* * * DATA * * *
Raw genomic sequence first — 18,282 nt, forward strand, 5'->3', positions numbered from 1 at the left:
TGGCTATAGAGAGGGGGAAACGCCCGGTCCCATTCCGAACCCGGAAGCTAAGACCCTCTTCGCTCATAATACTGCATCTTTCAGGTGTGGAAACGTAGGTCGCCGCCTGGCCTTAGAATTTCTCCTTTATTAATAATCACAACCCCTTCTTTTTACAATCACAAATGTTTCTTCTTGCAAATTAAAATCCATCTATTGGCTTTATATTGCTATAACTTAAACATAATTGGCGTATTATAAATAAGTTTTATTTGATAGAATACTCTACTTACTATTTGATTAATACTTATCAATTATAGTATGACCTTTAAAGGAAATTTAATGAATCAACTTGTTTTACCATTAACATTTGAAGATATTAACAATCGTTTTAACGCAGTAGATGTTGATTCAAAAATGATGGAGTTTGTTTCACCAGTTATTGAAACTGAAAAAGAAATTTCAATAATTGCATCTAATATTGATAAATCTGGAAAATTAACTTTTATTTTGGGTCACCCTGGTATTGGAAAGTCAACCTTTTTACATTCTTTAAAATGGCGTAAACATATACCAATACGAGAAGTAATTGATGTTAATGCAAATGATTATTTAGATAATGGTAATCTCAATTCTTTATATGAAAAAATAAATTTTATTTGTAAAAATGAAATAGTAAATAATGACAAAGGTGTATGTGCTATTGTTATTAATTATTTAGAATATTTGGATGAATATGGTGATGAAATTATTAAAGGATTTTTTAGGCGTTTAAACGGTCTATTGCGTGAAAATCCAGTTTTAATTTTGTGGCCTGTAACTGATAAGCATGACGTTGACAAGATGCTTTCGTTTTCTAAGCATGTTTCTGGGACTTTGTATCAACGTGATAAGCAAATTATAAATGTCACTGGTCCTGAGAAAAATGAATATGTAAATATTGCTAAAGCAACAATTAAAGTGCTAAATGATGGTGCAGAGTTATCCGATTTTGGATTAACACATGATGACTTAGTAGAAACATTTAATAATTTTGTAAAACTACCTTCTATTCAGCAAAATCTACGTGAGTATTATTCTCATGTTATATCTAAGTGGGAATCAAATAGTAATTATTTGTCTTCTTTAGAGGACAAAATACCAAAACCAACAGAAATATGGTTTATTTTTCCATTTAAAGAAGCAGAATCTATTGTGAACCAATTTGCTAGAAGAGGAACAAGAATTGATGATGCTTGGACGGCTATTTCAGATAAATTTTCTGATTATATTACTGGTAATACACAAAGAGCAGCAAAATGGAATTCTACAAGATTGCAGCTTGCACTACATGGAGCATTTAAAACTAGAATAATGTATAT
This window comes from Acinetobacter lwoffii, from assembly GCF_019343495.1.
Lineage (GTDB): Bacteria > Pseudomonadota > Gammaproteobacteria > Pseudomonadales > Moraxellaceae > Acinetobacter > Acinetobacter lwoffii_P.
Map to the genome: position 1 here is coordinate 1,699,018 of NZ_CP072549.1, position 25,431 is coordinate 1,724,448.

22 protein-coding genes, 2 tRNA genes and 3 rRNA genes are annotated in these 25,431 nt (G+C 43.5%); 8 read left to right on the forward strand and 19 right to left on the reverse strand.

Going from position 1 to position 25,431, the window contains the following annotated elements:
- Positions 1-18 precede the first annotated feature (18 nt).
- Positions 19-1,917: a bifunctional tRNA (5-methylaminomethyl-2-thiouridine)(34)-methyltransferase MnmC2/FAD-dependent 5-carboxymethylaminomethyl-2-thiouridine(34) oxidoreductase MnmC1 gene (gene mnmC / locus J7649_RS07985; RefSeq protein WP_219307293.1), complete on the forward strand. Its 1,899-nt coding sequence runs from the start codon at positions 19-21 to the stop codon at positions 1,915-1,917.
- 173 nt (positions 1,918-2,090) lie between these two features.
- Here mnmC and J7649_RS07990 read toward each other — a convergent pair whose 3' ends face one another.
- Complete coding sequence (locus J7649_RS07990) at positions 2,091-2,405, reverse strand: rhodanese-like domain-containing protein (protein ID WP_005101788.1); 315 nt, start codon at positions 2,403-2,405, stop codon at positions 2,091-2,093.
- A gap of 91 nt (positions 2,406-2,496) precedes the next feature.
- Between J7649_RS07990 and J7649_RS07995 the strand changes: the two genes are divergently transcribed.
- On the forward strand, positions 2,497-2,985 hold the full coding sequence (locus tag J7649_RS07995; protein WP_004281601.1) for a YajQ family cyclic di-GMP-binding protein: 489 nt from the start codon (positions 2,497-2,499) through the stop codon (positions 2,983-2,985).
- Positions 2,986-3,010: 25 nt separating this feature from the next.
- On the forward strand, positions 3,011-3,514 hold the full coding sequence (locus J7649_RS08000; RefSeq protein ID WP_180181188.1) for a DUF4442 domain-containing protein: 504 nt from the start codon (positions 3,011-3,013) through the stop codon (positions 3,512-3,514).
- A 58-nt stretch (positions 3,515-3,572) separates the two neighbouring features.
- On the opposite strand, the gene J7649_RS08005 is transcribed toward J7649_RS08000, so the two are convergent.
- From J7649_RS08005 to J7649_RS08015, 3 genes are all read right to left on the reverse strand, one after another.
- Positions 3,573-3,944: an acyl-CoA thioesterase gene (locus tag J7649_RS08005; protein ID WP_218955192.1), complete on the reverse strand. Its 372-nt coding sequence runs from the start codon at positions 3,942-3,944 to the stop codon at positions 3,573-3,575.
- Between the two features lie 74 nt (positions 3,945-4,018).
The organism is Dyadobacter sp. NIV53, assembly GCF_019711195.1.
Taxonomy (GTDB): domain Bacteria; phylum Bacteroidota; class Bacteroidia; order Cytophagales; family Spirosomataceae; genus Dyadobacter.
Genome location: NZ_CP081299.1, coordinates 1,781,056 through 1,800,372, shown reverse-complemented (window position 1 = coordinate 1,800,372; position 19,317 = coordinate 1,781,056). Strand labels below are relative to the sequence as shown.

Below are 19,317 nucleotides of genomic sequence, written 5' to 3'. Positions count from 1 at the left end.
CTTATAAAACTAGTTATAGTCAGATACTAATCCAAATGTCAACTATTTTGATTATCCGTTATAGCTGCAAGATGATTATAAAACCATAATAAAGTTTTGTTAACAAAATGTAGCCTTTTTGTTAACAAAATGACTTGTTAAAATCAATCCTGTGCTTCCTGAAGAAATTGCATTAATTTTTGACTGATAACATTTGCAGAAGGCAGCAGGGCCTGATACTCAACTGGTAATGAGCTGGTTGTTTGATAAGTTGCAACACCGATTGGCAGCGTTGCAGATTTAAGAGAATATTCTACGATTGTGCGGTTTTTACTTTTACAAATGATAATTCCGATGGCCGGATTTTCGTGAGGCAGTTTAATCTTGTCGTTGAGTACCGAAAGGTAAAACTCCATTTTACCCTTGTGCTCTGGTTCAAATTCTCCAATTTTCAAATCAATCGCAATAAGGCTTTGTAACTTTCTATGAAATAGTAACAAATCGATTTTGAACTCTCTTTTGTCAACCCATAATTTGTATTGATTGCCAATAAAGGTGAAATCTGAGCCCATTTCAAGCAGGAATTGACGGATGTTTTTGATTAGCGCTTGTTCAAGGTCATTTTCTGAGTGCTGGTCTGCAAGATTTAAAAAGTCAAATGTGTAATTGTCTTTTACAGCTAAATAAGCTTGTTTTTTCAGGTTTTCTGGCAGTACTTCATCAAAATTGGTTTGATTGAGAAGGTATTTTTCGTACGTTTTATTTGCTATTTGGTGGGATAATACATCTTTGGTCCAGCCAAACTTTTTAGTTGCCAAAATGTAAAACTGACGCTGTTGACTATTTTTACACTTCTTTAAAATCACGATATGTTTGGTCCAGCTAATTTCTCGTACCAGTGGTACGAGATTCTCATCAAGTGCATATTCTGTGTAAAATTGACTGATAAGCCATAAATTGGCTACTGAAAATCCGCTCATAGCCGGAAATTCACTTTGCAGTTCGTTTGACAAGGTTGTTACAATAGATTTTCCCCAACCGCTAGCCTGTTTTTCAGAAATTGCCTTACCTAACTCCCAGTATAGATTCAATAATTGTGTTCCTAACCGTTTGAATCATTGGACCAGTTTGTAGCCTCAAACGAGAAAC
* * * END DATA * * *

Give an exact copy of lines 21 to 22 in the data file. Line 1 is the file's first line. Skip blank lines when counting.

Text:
- Positions 3,573-3,944: an acyl-CoA thioesterase gene (locus tag J7649_RS08005; protein ID WP_218955192.1), complete on the reverse strand. Its 372-nt coding sequence runs from the start codon at positions 3,942-3,944 to the stop codon at positions 3,573-3,575.
- Between the two features lie 74 nt (positions 3,945-4,018).